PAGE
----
Seven job centre offices in Wales earmarked for closure

Job centre Image copyright PA

Seven job centres across Wales have been earmarked for closure, it has been announced.

The services would be merged with other job centres or moved to council buildings, under plans by the Department for Work and Pensions (DWP).

The UK government said it would save money, with office spaces under-used and claims online increasing.

But the PCS union criticised the move, saying it would force unemployed people to travel further.

Image copyright Google
Image caption The job centre in Mountain Ash is one of the buildings earmarked for closure

The Jobcentre Plus offices set to close in Wales:

  • Llandrindod Wells - to be moved to a council building
  • Mountain Ash - to be merged with the job centre in Aberdare
  • Newtown - to be moved to a council building
  • Pyle - to be merged with the job centre in Porthcawl
  • Tredegar - to be merged with the job centre in Ebbw Vale
  • Ystradgynlais - to be moved to a council building
  • Blackwood - a new local office to be acquired

Two back offices will also be merged under the plans - the office in Porth with one in Caerphilly, and the office in Llanelli with the main office in Swansea.

The DWP said it did not intend to make JobCentre Plus staff redundant and would be holding discussions with them about redeployment.

A consultation would be held with claimants who would have to travel more than three miles (5km) or 20 minutes by public transport to sign-on, it added.

Other offices across the UK are also set to close, with the DWP saying the move would save about £180m a year over the next 10 years.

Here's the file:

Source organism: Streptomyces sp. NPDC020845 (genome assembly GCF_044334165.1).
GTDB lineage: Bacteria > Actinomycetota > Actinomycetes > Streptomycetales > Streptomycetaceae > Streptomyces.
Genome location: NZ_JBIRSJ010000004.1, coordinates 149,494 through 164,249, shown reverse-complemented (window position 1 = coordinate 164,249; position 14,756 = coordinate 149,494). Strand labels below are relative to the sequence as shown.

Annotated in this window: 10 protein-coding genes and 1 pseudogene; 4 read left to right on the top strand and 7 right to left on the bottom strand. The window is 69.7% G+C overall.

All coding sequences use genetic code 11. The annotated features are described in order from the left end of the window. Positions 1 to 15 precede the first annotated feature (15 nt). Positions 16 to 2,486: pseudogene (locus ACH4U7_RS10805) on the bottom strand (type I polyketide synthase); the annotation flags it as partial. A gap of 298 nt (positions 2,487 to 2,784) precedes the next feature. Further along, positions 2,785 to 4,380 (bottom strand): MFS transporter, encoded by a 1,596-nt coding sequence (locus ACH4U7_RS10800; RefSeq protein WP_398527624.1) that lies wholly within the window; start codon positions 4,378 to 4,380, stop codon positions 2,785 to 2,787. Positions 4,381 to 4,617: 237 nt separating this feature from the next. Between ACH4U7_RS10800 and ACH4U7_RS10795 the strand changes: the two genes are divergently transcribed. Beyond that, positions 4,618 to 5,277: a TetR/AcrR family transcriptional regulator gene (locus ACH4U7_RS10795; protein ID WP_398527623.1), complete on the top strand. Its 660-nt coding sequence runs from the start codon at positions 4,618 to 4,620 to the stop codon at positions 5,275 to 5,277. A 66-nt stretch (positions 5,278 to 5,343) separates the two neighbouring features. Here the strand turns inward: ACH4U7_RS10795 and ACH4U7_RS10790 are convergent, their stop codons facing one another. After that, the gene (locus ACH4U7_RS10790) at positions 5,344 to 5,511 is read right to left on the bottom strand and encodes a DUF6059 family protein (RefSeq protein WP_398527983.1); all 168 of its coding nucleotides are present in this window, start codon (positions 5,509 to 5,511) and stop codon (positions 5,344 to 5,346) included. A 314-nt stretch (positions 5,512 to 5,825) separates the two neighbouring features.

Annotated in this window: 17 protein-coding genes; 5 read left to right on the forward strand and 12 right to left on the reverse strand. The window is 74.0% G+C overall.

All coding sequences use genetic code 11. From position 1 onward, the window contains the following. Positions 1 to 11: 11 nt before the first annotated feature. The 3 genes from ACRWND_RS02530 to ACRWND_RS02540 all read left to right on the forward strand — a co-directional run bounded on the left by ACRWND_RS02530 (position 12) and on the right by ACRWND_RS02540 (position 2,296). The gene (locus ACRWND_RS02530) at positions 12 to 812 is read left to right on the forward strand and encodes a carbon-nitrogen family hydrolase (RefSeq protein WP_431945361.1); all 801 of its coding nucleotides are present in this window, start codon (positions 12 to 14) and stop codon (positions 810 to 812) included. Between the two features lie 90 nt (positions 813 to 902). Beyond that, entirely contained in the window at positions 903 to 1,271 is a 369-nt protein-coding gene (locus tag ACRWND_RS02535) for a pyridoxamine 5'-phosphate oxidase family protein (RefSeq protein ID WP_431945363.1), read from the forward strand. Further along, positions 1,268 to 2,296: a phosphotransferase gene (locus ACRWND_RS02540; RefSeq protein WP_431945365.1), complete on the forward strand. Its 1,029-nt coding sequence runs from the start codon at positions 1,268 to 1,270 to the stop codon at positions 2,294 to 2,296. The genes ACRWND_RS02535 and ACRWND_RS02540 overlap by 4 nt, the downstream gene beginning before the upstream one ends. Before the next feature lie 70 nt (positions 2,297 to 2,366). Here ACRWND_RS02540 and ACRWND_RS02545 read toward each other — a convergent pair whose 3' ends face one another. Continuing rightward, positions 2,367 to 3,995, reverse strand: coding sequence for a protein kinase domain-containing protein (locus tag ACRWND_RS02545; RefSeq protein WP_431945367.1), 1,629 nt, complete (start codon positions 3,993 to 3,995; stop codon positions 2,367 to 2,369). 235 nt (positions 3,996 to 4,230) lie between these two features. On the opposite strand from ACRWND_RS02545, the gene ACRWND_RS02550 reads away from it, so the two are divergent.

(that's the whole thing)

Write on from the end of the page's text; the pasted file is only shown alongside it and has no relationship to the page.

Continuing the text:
'A lifeline'

The UK government's Minster for Employment Damian Hinds said: "The planned changes will be made in consultation with staff taking into account the impact on benefit claimants and DWP staff.

"The vast majority of staff will have the option to relocate or offered alternative roles."

But the PCS union's general secretary Mark Serwotka said: "Jobcentres provide a lifeline for unemployed people and forcing them to travel further is not only unfair, it undermines support to get them back to work.

"We are opposed to these closures and will vigorously fight any attempt to force DWP workers out of their jobs."

Carmarthenshire council leader Emlyn Dole said closure of the back office in Llanelli would be a " tremendous loss" for the town and the wider economy.

"I will be taking the matter up with the Welsh Government as a priority in order to see what can be done to minimise any losses," he added.

"We will also be asking the Department for Work and Pensions to reconsider its decision."

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